Home Abortion Analysis: SCOTUS Abortion Decision Raises Questions About Constitutionality of Virginia Restrictions 

Analysis: SCOTUS Abortion Decision Raises Questions About Constitutionality of Virginia Restrictions 

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From Anna Scholl of Progress VA:

Alexandria, VA – The Virginia Coalition To Protect Women’s Health today celebrated the United States Supreme Court decision invalidating Texas’s clinic shutdown law and its potential impact on Virginia’s sham restrictions.

The Coalition released the following statement from Janice Craft, director of policy and government affairs with NARAL Pro-Choice Virginia: “Today’s decision in Whole Woman’s Health v. Hellerstadt does not immediately change the law for any Virginia abortion providers. However, the decision raises serious questions about the constitutionality of Virginia’s statutes and regulations concerning abortion provision. This decision brings those restrictions under greater scrutiny. The Court definitively stated today that no law or regulation could pass constitutional muster unless it offers medical benefits to women that are sufficient to justify the burden it imposes on access.

“We will continue to advocate ensuring regulations of abortion providers reflect medical best practice, rather than political ideology. As the Virginia Board of Health moves forward with amendments to the existing sham restrictions, today’s decision requires that any regulation established by the Board be supported by medical evidence. The Board cannot engage in any rulemaking unless the medical evidence in support of the rule is greater than the burden the rule imposes. Any statute or regulation of abortion providers that is not based in medical evidence is per se unconstitutional. The Board may not establish any regulation that is broader than or that contradicts the Court’s ruling today in Whole Woman’s Health. Any further guidance to the Board will have to come from the office of the Attorney General.”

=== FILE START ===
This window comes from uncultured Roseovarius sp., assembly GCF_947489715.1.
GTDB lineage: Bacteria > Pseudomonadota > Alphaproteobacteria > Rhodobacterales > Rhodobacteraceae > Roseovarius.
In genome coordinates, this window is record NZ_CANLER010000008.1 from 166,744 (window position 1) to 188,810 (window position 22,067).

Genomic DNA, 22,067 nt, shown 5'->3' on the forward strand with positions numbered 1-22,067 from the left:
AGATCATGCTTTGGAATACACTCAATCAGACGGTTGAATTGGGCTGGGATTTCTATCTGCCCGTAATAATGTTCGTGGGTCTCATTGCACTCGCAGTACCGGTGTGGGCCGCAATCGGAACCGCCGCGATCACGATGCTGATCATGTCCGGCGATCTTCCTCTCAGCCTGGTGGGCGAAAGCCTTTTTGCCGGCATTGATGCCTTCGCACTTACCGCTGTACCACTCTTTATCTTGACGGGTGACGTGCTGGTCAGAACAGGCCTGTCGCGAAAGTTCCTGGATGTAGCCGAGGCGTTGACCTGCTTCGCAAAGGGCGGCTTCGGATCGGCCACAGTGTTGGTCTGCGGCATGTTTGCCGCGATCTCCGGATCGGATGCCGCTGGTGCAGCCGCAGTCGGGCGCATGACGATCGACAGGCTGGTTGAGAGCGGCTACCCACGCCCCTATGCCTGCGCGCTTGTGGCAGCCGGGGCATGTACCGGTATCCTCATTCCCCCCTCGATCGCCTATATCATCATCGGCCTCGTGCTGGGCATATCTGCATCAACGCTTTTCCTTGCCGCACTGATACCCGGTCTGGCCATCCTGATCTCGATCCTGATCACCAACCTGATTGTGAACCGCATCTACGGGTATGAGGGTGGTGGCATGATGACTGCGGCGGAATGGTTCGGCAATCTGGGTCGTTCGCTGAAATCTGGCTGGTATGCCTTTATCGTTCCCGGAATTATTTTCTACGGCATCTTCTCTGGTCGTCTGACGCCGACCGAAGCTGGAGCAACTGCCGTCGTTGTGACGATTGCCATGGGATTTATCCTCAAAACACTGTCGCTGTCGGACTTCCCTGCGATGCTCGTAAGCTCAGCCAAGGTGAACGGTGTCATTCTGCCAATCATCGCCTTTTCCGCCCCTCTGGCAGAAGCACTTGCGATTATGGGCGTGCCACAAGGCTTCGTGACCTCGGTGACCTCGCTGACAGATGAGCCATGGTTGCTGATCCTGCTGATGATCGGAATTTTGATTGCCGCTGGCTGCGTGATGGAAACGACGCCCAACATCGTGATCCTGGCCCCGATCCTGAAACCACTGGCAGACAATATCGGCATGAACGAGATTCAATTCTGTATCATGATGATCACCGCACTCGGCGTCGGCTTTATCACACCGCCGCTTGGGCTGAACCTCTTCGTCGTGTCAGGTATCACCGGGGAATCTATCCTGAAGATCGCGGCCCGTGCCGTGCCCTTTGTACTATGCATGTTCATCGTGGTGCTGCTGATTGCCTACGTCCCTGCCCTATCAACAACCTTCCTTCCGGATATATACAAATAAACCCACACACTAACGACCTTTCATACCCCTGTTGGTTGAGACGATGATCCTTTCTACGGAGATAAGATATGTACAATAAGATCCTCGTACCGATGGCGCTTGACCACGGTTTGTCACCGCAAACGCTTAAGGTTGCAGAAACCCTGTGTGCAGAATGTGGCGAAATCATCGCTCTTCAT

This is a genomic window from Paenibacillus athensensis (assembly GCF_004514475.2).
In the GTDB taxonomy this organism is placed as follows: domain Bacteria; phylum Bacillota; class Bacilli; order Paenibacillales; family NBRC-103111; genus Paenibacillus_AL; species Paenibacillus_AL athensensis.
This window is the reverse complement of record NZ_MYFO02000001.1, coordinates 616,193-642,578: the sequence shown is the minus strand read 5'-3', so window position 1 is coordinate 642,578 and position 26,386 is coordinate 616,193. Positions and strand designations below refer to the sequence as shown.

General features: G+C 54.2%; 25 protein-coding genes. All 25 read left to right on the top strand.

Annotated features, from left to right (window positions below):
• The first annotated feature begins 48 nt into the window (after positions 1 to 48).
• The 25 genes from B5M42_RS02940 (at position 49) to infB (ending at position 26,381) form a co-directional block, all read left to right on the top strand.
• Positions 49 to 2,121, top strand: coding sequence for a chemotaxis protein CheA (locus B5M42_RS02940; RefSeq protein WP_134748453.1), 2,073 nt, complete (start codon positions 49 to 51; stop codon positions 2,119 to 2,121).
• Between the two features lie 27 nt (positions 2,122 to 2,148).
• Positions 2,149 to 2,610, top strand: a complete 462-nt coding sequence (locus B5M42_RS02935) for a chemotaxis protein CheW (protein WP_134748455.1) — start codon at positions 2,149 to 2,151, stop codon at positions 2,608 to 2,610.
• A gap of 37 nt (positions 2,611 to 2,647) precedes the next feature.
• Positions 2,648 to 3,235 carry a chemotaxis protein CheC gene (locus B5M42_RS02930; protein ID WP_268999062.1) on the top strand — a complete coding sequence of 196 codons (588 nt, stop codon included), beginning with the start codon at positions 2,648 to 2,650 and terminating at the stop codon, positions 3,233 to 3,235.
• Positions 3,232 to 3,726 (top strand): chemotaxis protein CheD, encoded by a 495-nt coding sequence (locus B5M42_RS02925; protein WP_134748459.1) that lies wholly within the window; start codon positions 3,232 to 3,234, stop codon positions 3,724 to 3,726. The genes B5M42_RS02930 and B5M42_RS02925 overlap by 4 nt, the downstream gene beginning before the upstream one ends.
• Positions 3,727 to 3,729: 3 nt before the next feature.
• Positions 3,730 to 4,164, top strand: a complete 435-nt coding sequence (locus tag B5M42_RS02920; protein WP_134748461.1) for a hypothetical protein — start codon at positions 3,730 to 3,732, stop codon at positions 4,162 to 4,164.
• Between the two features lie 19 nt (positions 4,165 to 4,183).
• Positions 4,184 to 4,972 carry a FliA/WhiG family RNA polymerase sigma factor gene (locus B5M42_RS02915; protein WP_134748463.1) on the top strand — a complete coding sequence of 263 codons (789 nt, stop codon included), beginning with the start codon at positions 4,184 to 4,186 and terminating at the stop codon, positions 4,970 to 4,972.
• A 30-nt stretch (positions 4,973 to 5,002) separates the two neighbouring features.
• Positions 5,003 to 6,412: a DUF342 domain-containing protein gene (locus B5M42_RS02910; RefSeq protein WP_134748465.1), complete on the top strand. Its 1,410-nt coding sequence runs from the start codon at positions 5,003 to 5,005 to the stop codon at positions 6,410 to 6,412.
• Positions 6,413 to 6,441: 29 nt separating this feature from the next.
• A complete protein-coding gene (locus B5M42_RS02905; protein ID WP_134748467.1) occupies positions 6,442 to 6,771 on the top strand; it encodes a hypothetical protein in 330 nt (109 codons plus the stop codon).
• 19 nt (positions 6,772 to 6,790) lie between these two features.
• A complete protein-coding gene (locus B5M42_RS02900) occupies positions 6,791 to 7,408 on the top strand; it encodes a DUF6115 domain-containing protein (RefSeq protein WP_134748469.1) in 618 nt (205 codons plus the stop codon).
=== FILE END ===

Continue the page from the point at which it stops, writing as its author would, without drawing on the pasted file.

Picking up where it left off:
The Virginia General Assembly passed Targeted Restrictions on Abortion Providers (TRAP) in 2011. The Board of Health implemented restrictions in 2012, which were then the strictest in the country. Since TRAP passed in 2011, Virginia has lost one third of its first trimester abortion providers. Like the Texas restrictions challenged in Whole Woman’s Health v. Hellerstadt, Virginia’s sham restrictions include requirements for hospital admitting privileges and hospital-like building requirements. The Virginia Board of Health will vote on September 15th on proposed amendments to roll back some of these restrictions. A public comment period on the restrictions runs through July 1st. Members of the public can submit comment athttp://act.progressva.org/sign/scraptrap2016/?source=PVEFFW&t=2&akid=3820.1836.eFyP3g